3 New Hampshire legislators sponsor partner benefits bill

Posted on 15 Feb 2007 at 8:29pm
By Norma Love Associated Press

Proposed law would satisfy superior court ruling ordering state to provide health insurance coverage to partners of gay employees

CONCORD, N.H. Health insurance benefits provided to married state workers should be extended to their gay co-workers as a matter of fairness, witnesses told a House committee Monday, Feb. 12.

Rep. Ed Butler, D-Harts Location, urged lawmakers to require the state to provide domestic partner benefits in law instead of leaving it to the state and the workers’ union to negotiate as part of their contract. Butler said contracts can be changed.

Last year, a superior court judge ruled that partners of gay state workers are entitled to health coverage under the state’s plan. The judge reasoned that the state discriminates against gay couples because state law prohibits them from marrying to obtain benefits available to heterosexual workers.

The state appealed to the Supreme Court.

In the meantime, Butler and two other lawmakers filed the bill to require the state to provide the coverage.

The bill defines a domestic partner as a person of the same sex who shares a residence with the state worker and who is at least 18 years old. Partners can’t be married to another person, related by blood or in another domestic partnership.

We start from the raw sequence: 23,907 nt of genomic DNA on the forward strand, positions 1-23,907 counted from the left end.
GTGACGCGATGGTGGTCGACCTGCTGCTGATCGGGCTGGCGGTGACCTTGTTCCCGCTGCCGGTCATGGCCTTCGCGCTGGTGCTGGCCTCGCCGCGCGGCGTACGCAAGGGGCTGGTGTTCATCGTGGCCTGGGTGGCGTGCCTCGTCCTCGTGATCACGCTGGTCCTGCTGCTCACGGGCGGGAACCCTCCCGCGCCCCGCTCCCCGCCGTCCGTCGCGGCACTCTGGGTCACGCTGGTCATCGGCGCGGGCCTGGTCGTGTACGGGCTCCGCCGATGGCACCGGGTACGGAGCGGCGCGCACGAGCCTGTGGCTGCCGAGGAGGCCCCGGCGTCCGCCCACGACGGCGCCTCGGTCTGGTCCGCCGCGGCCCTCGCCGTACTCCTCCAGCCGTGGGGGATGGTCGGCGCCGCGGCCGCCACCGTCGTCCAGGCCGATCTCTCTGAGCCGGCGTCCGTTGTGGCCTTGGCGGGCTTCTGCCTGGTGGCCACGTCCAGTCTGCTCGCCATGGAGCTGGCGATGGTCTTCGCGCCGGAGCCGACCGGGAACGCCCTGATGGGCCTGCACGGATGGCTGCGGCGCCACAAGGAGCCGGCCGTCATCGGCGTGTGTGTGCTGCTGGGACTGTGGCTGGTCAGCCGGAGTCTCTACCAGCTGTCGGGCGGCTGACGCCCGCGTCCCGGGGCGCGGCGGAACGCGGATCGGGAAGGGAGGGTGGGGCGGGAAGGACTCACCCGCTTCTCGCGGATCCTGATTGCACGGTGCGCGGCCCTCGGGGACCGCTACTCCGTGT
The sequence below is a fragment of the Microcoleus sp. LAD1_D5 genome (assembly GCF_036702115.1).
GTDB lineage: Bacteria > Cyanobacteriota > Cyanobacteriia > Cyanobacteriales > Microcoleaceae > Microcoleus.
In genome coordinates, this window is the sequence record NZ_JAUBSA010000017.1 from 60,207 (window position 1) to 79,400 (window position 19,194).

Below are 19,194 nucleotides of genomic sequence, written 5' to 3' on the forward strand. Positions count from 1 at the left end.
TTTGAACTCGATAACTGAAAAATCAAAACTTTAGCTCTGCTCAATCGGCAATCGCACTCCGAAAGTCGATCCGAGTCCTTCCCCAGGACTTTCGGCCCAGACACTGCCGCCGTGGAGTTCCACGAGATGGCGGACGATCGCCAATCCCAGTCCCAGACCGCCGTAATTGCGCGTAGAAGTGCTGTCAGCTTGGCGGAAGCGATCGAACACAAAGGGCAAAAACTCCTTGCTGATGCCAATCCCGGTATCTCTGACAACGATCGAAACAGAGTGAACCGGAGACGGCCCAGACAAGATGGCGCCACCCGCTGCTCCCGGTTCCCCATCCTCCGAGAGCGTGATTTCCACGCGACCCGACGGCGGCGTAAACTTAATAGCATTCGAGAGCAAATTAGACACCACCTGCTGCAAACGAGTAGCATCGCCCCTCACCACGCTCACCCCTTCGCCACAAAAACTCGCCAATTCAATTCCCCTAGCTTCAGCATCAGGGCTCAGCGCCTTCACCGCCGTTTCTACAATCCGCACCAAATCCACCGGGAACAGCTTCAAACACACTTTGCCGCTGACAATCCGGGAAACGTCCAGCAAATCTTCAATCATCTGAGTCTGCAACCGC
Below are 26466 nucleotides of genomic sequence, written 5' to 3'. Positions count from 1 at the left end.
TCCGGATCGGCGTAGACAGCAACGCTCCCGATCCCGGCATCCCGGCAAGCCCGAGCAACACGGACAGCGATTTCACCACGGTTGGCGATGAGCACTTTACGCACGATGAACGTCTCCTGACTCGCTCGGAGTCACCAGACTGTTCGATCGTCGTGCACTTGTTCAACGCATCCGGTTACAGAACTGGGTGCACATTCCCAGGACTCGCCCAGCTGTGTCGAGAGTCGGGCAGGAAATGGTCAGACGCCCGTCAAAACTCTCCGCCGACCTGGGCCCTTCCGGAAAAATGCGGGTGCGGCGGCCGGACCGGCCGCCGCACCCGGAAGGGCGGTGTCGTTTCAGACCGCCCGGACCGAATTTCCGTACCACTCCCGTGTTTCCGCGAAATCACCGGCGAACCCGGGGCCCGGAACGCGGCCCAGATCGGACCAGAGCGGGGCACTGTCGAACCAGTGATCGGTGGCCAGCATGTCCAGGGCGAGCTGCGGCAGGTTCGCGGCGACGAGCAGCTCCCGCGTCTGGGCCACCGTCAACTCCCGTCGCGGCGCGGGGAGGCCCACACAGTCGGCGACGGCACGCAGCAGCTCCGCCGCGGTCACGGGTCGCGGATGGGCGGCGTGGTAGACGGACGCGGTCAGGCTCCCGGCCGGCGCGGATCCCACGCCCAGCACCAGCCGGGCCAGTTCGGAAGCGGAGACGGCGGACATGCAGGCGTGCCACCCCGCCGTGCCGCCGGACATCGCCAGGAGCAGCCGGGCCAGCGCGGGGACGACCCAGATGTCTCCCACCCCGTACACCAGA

Butler said more than 9,000 employers in the country offer domestic partner benefits and the fiscal impact has been minimal. One study estimates the state’s costs would rise 0.4 percent, he said.

Butler said he has been in a committed relationship with a man for 29 years, but could not put him on the health insurance plan he was entitled to purchase as a legislator. The bill would be an incremental step forward by providing the option to gay state workers in similar relationships, he said.

“We have not created benefits where none existed,” he said.

Claire Ebel of the New Hampshire Civil Liberties Union said requiring the state to provide the benefits was a matter of fundamental justice since the state denies gays the right to marry and acquire them that way.

Some committee members asked why the bill did not apply to all the state’s employers, while others asked if it inadvertently required local governments to provide domestic partner benefits.

In answer to the first question, Butler said the bill was intended as an incremental step only.

Unmarried heterosexual couples living together have the option to marry that gays do not have, he said.

“We can make this change successfully,” he said. “Better to make some change than none at all.”

In answer to the second question, he said he only intended to cover state workers and not mandate that local governments provide the coverage.

Co-sponsor Marlene DeChane, D-Barrington, said the bill also would end inconsistencies in how state agencies interpret gay workers’ rights to leaves of absence in family emergencies.

Gary Smith, president of the State Employees’ Association, said the union has tried unsuccessfully to get the state to include the benefits in the collective bargaining agreement.

“We have tried,” he said. “There is not the political will from the state as an employer, at least up to this point,” he said.

Gov. John Lynch, while he was a state university system trustee, supported domestic-partner benefits for college employees. He has said he supports discussing similar benefits for state workers during contract negotiations.

No one testified against the bill.

This article appeared in the Dallas Voice print edition February 16, 2007.

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